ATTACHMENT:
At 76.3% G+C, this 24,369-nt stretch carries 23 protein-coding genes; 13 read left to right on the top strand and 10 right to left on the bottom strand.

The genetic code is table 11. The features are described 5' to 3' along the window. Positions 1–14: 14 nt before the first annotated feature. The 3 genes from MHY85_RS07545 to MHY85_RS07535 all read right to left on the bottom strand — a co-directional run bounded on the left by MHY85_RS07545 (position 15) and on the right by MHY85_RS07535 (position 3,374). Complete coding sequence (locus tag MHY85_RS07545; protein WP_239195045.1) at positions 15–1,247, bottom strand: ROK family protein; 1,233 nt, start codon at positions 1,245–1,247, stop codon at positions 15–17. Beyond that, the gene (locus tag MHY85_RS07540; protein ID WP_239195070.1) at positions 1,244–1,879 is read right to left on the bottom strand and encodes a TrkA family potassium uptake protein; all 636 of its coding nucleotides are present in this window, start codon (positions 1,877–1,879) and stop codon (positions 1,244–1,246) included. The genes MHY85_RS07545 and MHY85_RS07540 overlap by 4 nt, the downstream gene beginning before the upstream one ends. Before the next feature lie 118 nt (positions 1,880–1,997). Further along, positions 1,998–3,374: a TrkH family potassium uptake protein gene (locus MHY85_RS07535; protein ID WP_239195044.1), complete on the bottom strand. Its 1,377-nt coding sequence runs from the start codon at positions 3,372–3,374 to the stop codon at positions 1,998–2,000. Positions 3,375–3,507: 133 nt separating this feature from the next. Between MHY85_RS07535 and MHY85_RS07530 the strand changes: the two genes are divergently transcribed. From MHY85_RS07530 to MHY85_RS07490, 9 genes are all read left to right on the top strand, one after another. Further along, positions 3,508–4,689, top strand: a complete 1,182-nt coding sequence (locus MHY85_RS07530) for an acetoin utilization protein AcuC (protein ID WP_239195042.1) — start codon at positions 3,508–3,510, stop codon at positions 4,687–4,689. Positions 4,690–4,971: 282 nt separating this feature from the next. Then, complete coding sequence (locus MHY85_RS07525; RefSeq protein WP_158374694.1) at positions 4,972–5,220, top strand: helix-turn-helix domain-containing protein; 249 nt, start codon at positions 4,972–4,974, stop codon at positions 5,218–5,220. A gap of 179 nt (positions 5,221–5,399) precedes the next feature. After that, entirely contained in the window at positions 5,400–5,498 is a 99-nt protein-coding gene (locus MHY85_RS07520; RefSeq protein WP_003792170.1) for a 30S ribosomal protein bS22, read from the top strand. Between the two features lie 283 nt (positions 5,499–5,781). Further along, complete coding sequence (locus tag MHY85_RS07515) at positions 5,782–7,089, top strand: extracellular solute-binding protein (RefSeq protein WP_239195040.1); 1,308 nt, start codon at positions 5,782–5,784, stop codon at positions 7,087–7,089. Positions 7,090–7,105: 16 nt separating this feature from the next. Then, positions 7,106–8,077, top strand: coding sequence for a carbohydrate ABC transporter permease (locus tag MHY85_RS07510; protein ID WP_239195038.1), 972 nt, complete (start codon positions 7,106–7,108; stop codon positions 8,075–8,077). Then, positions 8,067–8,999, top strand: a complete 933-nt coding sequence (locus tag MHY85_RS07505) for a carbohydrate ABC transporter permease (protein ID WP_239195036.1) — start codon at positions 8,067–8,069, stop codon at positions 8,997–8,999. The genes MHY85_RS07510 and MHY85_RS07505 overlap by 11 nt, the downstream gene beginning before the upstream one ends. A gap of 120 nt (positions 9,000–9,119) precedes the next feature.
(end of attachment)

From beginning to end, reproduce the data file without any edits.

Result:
At 76.3% G+C, this 24,369-nt stretch carries 23 protein-coding genes; 13 read left to right on the top strand and 10 right to left on the bottom strand.

The genetic code is table 11. The features are described 5' to 3' along the window. Positions 1–14: 14 nt before the first annotated feature. The 3 genes from MHY85_RS07545 to MHY85_RS07535 all read right to left on the bottom strand — a co-directional run bounded on the left by MHY85_RS07545 (position 15) and on the right by MHY85_RS07535 (position 3,374). Complete coding sequence (locus tag MHY85_RS07545; protein WP_239195045.1) at positions 15–1,247, bottom strand: ROK family protein; 1,233 nt, start codon at positions 1,245–1,247, stop codon at positions 15–17. Beyond that, the gene (locus tag MHY85_RS07540; protein ID WP_239195070.1) at positions 1,244–1,879 is read right to left on the bottom strand and encodes a TrkA family potassium uptake protein; all 636 of its coding nucleotides are present in this window, start codon (positions 1,877–1,879) and stop codon (positions 1,244–1,246) included. The genes MHY85_RS07545 and MHY85_RS07540 overlap by 4 nt, the downstream gene beginning before the upstream one ends. Before the next feature lie 118 nt (positions 1,880–1,997). Further along, positions 1,998–3,374: a TrkH family potassium uptake protein gene (locus MHY85_RS07535; protein ID WP_239195044.1), complete on the bottom strand. Its 1,377-nt coding sequence runs from the start codon at positions 3,372–3,374 to the stop codon at positions 1,998–2,000. Positions 3,375–3,507: 133 nt separating this feature from the next. Between MHY85_RS07535 and MHY85_RS07530 the strand changes: the two genes are divergently transcribed. From MHY85_RS07530 to MHY85_RS07490, 9 genes are all read left to right on the top strand, one after another. Further along, positions 3,508–4,689, top strand: a complete 1,182-nt coding sequence (locus MHY85_RS07530) for an acetoin utilization protein AcuC (protein ID WP_239195042.1) — start codon at positions 3,508–3,510, stop codon at positions 4,687–4,689. Positions 4,690–4,971: 282 nt separating this feature from the next. Then, complete coding sequence (locus MHY85_RS07525; RefSeq protein WP_158374694.1) at positions 4,972–5,220, top strand: helix-turn-helix domain-containing protein; 249 nt, start codon at positions 4,972–4,974, stop codon at positions 5,218–5,220. A gap of 179 nt (positions 5,221–5,399) precedes the next feature. After that, entirely contained in the window at positions 5,400–5,498 is a 99-nt protein-coding gene (locus MHY85_RS07520; RefSeq protein WP_003792170.1) for a 30S ribosomal protein bS22, read from the top strand. Between the two features lie 283 nt (positions 5,499–5,781). Further along, complete coding sequence (locus tag MHY85_RS07515) at positions 5,782–7,089, top strand: extracellular solute-binding protein (RefSeq protein WP_239195040.1); 1,308 nt, start codon at positions 5,782–5,784, stop codon at positions 7,087–7,089. Positions 7,090–7,105: 16 nt separating this feature from the next. Then, positions 7,106–8,077, top strand: coding sequence for a carbohydrate ABC transporter permease (locus tag MHY85_RS07510; protein ID WP_239195038.1), 972 nt, complete (start codon positions 7,106–7,108; stop codon positions 8,075–8,077). Then, positions 8,067–8,999, top strand: a complete 933-nt coding sequence (locus tag MHY85_RS07505) for a carbohydrate ABC transporter permease (protein ID WP_239195036.1) — start codon at positions 8,067–8,069, stop codon at positions 8,997–8,999. The genes MHY85_RS07510 and MHY85_RS07505 overlap by 11 nt, the downstream gene beginning before the upstream one ends. A gap of 120 nt (positions 9,000–9,119) precedes the next feature.